In another study, Amodio, Harmon-Jones, and Devine (2003) used a startle eyeblink response technique to examine emotional reactivity in relation to racial prejudice. The goal of this investigation was to examine whether individual differences in the personality dispositions of White persons would predict negative affective responses to Black individuals. The startle eyeblink response technique involved the pairing of a startle probe (noise that causes the eye to blink) with photos of Black and White faces. Theoretically, when participants experience negative affect in relation to some stimuli, startle eyeblink responses are magnified. In the Amodio et al. study, participants demonstrated greater startle response in relation to Black faces. In other words, participants who were shown photos of Black faces demonstrated a more negative affective response (as indicated by increased eye blinking) than when shown White or Asian faces. Given the ability of the HRV and startle eyeblink techniques to assess involuntary prejudice responses (i.e., ANS function and negative affective responses) in White individuals, these techniques may have utility toward biofeedback-based applications aimed at reducing the more subtle, unconscious (and subconscious) forms of prejudice in future multicultural/social justice counseling interventions.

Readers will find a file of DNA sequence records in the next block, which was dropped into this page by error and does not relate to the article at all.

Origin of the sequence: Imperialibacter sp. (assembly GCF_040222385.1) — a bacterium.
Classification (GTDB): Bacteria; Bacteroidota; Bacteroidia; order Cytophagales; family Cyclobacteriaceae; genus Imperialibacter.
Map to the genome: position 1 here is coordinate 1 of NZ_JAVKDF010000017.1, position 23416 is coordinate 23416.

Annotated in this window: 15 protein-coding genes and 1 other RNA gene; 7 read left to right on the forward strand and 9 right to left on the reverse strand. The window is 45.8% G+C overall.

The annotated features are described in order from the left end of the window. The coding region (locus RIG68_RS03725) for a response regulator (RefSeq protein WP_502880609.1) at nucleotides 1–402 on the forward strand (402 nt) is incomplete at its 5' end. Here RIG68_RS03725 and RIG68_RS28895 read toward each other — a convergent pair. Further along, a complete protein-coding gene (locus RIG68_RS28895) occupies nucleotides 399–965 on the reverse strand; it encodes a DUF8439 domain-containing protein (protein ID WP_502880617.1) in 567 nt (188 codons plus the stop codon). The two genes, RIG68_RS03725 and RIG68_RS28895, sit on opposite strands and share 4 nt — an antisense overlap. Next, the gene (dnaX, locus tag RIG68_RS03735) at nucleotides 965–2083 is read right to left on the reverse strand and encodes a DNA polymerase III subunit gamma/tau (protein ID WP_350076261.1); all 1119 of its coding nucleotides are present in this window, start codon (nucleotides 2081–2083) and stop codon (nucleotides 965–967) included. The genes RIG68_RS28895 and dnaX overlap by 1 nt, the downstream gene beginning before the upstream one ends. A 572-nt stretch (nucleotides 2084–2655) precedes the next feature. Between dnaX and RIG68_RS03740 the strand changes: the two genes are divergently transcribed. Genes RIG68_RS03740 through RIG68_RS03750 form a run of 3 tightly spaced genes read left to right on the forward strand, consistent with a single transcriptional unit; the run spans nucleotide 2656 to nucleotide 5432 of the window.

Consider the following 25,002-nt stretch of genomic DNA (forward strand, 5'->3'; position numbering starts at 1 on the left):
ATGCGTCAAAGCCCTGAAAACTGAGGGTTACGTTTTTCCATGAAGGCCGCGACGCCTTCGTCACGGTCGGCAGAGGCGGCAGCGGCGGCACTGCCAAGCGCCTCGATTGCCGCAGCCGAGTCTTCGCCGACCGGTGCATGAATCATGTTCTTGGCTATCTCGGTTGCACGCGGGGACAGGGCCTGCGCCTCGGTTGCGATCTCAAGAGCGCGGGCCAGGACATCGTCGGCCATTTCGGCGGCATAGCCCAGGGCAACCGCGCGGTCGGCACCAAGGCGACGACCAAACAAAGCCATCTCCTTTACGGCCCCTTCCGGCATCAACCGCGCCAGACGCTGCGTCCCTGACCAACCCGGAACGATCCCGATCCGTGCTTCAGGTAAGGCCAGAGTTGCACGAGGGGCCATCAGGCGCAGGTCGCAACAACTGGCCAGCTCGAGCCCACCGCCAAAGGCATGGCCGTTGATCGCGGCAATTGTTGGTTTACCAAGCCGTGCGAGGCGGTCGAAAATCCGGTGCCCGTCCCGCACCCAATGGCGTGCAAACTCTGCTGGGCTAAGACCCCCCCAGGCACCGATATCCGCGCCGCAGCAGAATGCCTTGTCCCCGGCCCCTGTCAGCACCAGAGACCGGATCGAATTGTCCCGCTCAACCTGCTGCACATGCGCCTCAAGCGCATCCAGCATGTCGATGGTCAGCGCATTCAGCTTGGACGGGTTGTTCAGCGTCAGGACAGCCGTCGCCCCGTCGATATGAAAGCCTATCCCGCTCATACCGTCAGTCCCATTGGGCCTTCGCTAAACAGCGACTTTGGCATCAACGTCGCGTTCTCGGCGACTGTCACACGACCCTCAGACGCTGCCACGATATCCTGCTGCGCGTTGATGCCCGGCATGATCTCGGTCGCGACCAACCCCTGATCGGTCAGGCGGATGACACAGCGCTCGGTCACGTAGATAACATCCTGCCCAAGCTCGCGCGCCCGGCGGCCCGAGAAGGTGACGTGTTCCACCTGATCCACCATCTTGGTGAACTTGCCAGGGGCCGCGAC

Neuroscience and the Study of Prejudice and Racism

Advances in neuroscience have also allowed researchers to study the brain's activity in relation to prejudice attitudes and behaviors. The mechanism by which the brain operates to express the neural activity associated with learned emotional responses to racial encounters is the amygdala (Eberhardt, 2005). Neuroimaging techniques such as functional magnetic resonance imaging (fMRI) allow researchers to detect neural activity in the amygdala in response to the introduction of race-related stimuli. This technology is most useful in assessing involuntary physiological reactions to interracial interactions.